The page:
LEAGUE OF THEIR OWN The absence of Helps, RenÈe Medley, Sashalee Forbes, Carmelita Griffiths and Jeanine Williams, and the possible deployment of St Jago teammate Shanice Reid to the 400m leaves defending girls’ Class One 100m and 200m champion Natalliah Whyte in a league of her own this year. Helps, Reid, Medley and Forbes, Griffiths and Williams were second, third, fourth and fifth, sixth and seventh in the Class One 100m final last year. Together, those circumstances force fans to look to Class Two for quality depth and mass speed. Calabar’s Dejour Russell and Tyreke Wilson, first and second in the 100m, both return. Wilson will want to add the Class Two title to the Class Three version he won over Russell in 2014, but the big boy will want to repeat. If their starts are better than they were last year, fast times are possible. The best group of speedsters are probably in the girls’ Class Two category. Defending champion Shellece Clarke of Edwin Allen has been winning since her Class Four days, but her hand could be full at Champs this year. Not only must she cope with last year’s Class Three winner Kimone Shaw of St Jago, she probably will have company from Sheneil English. In Class Three, English beat both Shaw and Clarke at 200 metres while attending Hydel High. Now she is Shaw’s teammate at St Jago and missed the 2015 season of Champs eligibility because of the switch. Since then, the smooth running English has reached the World Youth 200m final. Recently, she opened her 2016 with a trip over 400 metres. Shaw is the best starter of the three, but the other two are great finishers. The last time they all met in a Champs 100m, the order was Clarke – English – Yanique Dayle of Hydel – Shaw. That was two years ago. All have improved, and a run at Helps’ Class Two record of 11.50 isn’t out of the question. – Hubert Lawrence has attended Champs since 1980 With Michael O’Hara and Shauna Helps gone a year early from Class One, the search for speed might settle in Class Two when ISSA-GraceKennedy Boys and Girls’ Championships arrives in March. That’s where Calabar’s potent sprinters dominated last year on the boys’ side. Edwin Allen did likewise amongst the girls but may have challengers this year. O’Hara, Edward Clarke and Raheem Robinson, the top three from the Class One 100 final are gone. So is Okeen Williams who was fifth. That should leave the way clear for Raheem Chambers, St Jago’s former Class Two and Three 100m winner and Nigel Ellis of St Elizabeth Technical who has already shown promise over 200 metres this season. If Jevaughn Matherson of Kingston College bounces back from a wretched 2015 campaign, he could be a threat. He broke Chambers’ Class Three record, and when the St Jago speed merchant set the Class Two record of 10.29 seconds in 2014, Matherson was a splendid second in 10.37, a fine time for a first-year Class Two athlete.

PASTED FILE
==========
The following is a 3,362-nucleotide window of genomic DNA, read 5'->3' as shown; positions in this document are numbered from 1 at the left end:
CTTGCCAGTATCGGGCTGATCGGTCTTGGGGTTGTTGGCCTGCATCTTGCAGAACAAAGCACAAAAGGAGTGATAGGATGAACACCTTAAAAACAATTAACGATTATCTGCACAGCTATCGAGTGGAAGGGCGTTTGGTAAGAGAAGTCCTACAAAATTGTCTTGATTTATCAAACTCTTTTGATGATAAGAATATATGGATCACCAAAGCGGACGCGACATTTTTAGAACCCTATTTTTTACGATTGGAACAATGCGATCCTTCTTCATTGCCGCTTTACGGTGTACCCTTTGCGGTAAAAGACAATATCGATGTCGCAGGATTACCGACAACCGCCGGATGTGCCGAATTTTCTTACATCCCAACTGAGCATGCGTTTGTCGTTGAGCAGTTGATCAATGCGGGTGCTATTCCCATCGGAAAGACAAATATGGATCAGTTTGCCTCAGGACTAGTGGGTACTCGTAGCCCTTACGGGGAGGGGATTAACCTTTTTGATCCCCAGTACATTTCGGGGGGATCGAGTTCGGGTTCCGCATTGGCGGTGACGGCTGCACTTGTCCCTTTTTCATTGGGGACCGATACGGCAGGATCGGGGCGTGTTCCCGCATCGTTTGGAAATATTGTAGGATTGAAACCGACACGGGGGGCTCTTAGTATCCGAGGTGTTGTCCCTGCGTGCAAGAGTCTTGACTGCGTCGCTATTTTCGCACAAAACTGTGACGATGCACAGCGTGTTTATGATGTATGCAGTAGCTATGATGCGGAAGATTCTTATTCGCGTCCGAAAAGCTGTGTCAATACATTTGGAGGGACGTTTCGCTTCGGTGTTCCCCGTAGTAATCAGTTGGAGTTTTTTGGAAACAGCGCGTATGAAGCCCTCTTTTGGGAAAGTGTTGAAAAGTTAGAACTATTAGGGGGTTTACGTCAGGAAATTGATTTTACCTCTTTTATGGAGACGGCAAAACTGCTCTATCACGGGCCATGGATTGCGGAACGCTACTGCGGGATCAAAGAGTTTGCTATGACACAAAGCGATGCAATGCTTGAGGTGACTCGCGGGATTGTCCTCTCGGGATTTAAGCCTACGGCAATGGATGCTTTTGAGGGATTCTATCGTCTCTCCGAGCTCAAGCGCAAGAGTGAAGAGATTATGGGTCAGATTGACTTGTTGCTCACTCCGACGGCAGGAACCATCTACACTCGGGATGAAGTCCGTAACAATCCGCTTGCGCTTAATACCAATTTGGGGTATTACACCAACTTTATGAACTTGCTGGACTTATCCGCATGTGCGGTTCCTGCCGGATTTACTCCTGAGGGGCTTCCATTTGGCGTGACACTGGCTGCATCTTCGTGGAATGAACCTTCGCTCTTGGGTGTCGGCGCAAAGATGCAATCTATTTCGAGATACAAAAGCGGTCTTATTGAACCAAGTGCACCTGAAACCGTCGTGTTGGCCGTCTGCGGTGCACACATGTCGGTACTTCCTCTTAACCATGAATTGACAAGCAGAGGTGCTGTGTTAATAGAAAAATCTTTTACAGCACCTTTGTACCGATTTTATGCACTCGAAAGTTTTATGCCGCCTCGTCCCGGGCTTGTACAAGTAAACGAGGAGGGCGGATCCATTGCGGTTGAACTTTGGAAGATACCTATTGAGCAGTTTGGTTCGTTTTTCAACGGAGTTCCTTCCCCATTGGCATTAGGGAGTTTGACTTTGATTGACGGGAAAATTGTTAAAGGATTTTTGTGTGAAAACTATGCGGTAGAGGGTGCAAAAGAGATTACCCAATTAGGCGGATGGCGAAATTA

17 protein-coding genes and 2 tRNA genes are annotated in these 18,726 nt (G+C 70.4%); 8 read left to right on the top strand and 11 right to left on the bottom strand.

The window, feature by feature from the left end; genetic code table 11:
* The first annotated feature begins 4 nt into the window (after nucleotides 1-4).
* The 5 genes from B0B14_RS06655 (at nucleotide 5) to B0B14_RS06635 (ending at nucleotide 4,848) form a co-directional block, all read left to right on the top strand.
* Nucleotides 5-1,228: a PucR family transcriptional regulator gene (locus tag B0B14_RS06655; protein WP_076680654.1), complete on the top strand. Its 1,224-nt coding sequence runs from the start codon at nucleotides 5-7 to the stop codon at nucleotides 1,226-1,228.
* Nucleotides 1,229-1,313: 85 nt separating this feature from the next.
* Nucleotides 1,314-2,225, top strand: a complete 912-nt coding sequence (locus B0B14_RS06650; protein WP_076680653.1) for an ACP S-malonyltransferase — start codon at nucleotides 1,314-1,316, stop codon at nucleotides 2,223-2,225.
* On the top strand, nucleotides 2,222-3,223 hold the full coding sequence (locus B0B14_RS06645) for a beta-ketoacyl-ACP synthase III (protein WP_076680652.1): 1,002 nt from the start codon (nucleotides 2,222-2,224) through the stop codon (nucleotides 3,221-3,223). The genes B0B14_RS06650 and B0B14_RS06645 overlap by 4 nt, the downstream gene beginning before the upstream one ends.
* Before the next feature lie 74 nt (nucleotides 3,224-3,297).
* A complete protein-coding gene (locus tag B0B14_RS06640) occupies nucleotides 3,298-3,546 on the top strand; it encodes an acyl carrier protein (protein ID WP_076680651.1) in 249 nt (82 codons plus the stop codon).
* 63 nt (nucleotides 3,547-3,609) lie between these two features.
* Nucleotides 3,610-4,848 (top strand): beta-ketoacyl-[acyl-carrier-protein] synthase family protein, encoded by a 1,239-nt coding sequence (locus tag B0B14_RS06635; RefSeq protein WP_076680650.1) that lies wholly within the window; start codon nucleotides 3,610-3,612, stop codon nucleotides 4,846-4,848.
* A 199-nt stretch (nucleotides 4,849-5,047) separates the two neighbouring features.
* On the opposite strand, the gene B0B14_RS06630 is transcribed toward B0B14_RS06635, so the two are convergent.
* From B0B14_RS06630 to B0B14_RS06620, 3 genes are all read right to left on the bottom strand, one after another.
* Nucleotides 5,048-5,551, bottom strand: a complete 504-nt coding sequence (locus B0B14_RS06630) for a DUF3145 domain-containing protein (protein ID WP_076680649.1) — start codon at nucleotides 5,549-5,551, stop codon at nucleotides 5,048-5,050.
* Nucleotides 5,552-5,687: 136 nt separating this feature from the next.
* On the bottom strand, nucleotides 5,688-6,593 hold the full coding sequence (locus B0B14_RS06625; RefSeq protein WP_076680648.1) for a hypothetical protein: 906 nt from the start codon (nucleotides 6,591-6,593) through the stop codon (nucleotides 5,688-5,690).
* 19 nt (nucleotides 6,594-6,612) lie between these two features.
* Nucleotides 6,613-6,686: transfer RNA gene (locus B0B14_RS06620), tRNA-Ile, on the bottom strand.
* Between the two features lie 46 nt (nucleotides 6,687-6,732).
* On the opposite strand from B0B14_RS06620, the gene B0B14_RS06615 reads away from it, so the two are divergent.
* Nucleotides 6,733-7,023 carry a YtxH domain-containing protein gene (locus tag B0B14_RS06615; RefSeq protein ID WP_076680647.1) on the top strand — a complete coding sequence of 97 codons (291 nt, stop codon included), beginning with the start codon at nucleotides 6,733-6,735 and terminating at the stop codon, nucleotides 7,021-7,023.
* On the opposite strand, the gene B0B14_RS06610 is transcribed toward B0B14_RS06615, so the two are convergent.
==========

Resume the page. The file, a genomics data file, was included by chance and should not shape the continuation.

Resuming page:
– driver’s licence suspended for 12 monthsSeveral drivers in the mining town of Linden were recently charged and placed before the court for driving under the influence of alcohol (DUI), as Police in ‘E’ Division (Linden-Kwakwani) continue crackdown exercises targeting these offenders.On Tuesday last, twenty-three-year-old Mahaica Grant pleaded guilty to this offence when he appeared before Linden Magistrate Clive Nurse for the second time in less than two months.Already charged with exceeding the legal limit of alcohol on his breath while driving, Grant has also been charged with dangerous driving.The court heard that on June 9, 2018, Grant, while driving motor vehicle PSS 9449 along the One Mile Public Road in Linden, collided with another motor vehicle. He was then subjected to a breathalyser test which proved that he was above the prescribed limit of alcohol consumption.The accused pleaded guilty to this charge and was fined $10,500 or an alternative of three weeks in prison for dangerous driving. Additionally, his licence has been suspended for 12 months for exceeding the legal limit of alcohol while driving under the influence.Back in April, Grant had appeared before Magistrate Nurse for the first time in connection with this offence, and was fined $7,500 with an alternative of one week in prison.Drivers are being reminded that the legal limit of alcohol when driving is 35 micrograms. Drivers in default on the first occasion will face a fine of $7,500, second occasion occurrence would result in drivers’ licences being suspended for one year; and third occasion occurrences would result in drivers’ licences being permanently suspended.